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The norepinephrine transporter (NET) regulates adrenoreceptor signaling by controlling the availability of synaptic norepinephrine (NE), and it is a direct target for some classes of antidepressant drugs. NET levels are normal in dopamine beta-hydroxylase knockout (Dbh -/-) mice that lack NE, demonstrating that the NET does not require endogenous NE for appropriate regulation under physiological conditions. In contrast, tyrosine hydroxylase knockout (Th -/-) mice that lack both NE and dopamine (DA) have reduced levels of NET, suggesting that it is down-regulated by a complete absence of catecholamines and not NE per se. Chronic treatment with the NET inhibitor, desipramine (DMI), reduced NET levels in both control and Dbh -/- mice, demonstrating that NE is not required for the regulation of NET by antidepressant drugs. There are some qualitative and quantitative differences in the down-regulation of the NET by catecholamine depletion and DMI treatment, suggesting that different mechanisms may be involved.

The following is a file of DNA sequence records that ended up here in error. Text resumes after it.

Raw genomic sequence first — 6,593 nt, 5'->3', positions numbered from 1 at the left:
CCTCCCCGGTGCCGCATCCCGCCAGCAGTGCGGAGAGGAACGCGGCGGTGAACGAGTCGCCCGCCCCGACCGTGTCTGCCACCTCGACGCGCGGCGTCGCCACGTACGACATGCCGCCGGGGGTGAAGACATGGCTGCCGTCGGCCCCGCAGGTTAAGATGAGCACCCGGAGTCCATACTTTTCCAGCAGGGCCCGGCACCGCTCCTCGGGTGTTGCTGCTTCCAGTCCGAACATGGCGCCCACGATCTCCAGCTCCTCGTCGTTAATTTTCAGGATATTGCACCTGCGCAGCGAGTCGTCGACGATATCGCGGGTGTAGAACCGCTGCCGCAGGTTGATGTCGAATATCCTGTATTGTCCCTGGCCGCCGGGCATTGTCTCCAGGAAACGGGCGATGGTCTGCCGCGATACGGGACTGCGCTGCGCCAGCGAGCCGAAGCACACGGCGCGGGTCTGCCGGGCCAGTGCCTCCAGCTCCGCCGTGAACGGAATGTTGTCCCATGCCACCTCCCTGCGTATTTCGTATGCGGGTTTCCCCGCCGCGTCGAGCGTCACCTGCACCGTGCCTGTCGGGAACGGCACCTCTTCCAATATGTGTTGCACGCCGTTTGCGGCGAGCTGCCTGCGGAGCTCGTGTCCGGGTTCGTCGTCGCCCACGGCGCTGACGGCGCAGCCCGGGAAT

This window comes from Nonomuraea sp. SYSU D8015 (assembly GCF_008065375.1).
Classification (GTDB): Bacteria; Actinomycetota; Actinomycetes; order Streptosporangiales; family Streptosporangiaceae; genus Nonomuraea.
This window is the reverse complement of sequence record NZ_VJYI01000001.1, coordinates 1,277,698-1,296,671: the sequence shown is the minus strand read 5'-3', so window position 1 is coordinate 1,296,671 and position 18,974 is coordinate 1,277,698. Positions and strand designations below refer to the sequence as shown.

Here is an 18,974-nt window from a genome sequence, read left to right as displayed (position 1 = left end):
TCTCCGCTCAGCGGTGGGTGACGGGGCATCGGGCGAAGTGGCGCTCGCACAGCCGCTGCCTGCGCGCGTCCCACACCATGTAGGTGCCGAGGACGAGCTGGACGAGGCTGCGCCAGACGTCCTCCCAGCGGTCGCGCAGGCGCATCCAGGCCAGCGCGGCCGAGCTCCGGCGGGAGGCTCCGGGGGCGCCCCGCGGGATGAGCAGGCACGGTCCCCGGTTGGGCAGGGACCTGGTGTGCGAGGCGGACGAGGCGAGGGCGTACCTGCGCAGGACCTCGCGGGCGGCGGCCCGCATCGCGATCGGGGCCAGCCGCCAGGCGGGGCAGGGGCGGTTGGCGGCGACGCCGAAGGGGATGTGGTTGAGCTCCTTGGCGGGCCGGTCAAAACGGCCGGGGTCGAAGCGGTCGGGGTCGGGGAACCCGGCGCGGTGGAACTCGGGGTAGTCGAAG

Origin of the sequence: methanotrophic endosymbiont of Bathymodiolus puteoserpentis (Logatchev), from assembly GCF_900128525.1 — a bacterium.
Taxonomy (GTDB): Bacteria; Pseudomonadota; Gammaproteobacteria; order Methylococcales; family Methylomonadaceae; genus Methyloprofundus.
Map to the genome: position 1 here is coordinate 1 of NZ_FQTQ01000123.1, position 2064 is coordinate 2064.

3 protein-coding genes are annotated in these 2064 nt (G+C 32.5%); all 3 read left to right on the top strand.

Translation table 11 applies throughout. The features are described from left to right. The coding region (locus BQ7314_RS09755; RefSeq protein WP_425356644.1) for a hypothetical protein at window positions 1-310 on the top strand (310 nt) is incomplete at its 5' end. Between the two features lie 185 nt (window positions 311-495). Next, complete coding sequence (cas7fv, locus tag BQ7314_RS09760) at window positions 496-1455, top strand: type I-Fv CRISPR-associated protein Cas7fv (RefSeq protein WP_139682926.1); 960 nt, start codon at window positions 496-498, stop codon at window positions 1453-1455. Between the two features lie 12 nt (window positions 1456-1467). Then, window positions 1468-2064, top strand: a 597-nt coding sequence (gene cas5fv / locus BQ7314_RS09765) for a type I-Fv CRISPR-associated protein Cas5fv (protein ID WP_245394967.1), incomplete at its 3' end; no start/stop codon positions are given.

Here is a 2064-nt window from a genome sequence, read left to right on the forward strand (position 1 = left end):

David Weinshenker, Sylvia S White, Martin A Javors, Richard D Palmiter, Patricia Szot. Regulation of norepinephrine transporter abundance by catecholamines and desipramine in vivo. Brain research. 2002 Aug 16;946(2):239-46

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PMID: 12137927

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